How long should I walk my dog? How can I be sure my dog is getting enough exercise, how much is enough, and what happens if he doesn’t get it?
_ Amit Tewari, Lucknow
This is a frequently asked question, especially by new dog owners. The answer to this is not a one-response-fits-all solution, as it depends on many factors. For example, the size and age of the dog and even its fitness level will help you to determine how long to walk your dog. Let’s start with what happens if your dog doesn’t get enough exercise. Just like people, dogs can become overweight without physical activity. But it can create other problems for our furry friends and you, including:
the house, getting into the trash, destroying items in the household, or increased aggression toward people or other pets can be caused by lack of exercise. However, there are other things that can also cause this type of behaviour.
Some dogs will become withdrawn when they’re not getting enough physical stimulation. If your dog was very social, and no longer runs to the door in anticipation of a walk or acts disinterested when you enter the room, they could be depressed. Again, there are other things that can cause this behaviour.
Hyperactivity when they are on a walk. If your dog gets over-excited when you take out their leash or when you’re about to head out the door, it may be a sign of restlessness and a need for more physical activity. Excessive leash pulling can also mean that your dog needs to burn more energy. That being said, leash pulling can be caused by other things, so consult a trainer.
Your dog may bark and whine a lot if they aren’t getting enough exercise. Coming to your original question, how do you know how long a walk your dog needs. Every dog, just like every person, is unique, but what breed (or breeds, in the case of mixed breeds), age, size and overall health can tell you a lot. Also, a general rule of thumb is that your dog should spend between 30 minutes and two hours being active every day.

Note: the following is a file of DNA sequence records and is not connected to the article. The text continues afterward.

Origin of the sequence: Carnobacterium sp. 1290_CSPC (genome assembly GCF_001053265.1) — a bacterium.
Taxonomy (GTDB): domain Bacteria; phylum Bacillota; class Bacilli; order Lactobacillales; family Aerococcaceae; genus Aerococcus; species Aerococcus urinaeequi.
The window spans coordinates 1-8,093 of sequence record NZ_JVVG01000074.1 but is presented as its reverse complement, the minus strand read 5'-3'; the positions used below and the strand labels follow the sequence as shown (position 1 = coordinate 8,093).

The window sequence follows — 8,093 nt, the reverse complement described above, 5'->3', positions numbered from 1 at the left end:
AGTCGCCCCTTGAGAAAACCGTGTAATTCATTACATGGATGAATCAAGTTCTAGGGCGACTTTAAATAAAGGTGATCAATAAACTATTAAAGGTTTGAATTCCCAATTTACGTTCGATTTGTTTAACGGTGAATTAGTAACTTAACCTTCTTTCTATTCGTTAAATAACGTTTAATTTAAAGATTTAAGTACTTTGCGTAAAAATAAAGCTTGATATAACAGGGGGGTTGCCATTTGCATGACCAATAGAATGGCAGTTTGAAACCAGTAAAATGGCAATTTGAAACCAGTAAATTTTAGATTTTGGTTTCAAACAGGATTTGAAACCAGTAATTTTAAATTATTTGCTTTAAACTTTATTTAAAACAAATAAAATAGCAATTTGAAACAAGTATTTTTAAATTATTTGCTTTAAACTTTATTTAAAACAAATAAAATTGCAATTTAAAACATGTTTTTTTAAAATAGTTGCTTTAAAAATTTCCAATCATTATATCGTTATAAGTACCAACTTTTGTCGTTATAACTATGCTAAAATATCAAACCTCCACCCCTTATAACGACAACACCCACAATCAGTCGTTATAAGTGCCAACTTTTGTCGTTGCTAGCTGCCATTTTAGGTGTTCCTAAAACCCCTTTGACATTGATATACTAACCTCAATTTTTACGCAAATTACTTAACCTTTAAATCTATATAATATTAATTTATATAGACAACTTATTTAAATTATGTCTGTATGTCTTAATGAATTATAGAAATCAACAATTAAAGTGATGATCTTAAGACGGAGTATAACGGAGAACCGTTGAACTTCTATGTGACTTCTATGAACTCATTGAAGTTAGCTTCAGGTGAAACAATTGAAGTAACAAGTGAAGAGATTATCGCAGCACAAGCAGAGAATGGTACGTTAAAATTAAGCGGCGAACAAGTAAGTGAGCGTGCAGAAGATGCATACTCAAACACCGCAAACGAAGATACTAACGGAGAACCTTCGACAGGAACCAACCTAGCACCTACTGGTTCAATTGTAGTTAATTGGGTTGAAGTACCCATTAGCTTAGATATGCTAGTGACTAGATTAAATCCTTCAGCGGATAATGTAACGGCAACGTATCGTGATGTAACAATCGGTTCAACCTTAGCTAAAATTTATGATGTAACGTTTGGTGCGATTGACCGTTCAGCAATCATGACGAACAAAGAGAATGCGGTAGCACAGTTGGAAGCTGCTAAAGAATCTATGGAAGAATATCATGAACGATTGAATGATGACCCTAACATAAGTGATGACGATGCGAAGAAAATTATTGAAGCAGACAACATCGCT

A general guide for exercise per breed size is:
Small breeds. This group includes dogs from the Chihuahua to the Bichon or Shih Tzu. They have moderate exercise needs with a daily walk of 20 to 30 minutes. The exception would be the toy and miniature poodle which are more active and also intelligent, so require a little more physical activity and plenty of mental stimulation.
Giant Breeds. The Giant breeds include the Great Dane and Saint Bernard. They have moderate exercise needs because they have to move such a large frame. However, it is important to still be moderately active to keep their joints and bones strong and for weight management. A 30-to-45-minute walk is sufficient. Also, many of the giant breed dogs are keen swimmers, so swimming is a great exercise for them because it’s low weight-bearing.
The dogs who need the most exercise – 60-to-120 minutes daily – are:
Sporting breeds, like Retrievers and Springer Spaniels, Standard Poodles.
Working breeds, such as Dobermans, Huskies and Rottweilers.
Herding breeds, like Sheepdogs, Collies, Shepherds, Cattle Dogs, and Corgis.
Others need 60-to-90 minutes per day:
Terrier and Vermin Breeds, which include Bull Terriers, Airedale Terriers and smaller terriers such as Jack Russel, Yorkshire Terriers and Westies.
Scent Hounds, like Beagles and Basset Hounds.
Dogs that need little exercise are brachycephalic dogs – those with a squashed face like Bulldogs and Pugs.
Because they have pushed-in faces, they are prone to overheating. They require a 20-to-30 minute walk a day.
The Bottom Line: All dogs need daily exercise to stay happy and healthy. If you’re just starting a walking routine with your dog, start slowly. Observe their responses, and add longer walks as they get stronger. Your dog should be happily tired and not exhausted. And remember that increased activity doesn’t mean they need more food! If you have any concerns about whether your dog can handle a long walk or whether you should implement a dog exercise plan for her, talk to your vet and get expert advice. Keeping up with routine veterinary care visits is arguably the most important part of responsible pet ownership. Routine veterinary check-ups can provide insight into any changes in your pet’s health, and give you an opportunity to ask any questions you may have about your dog and their current life stage.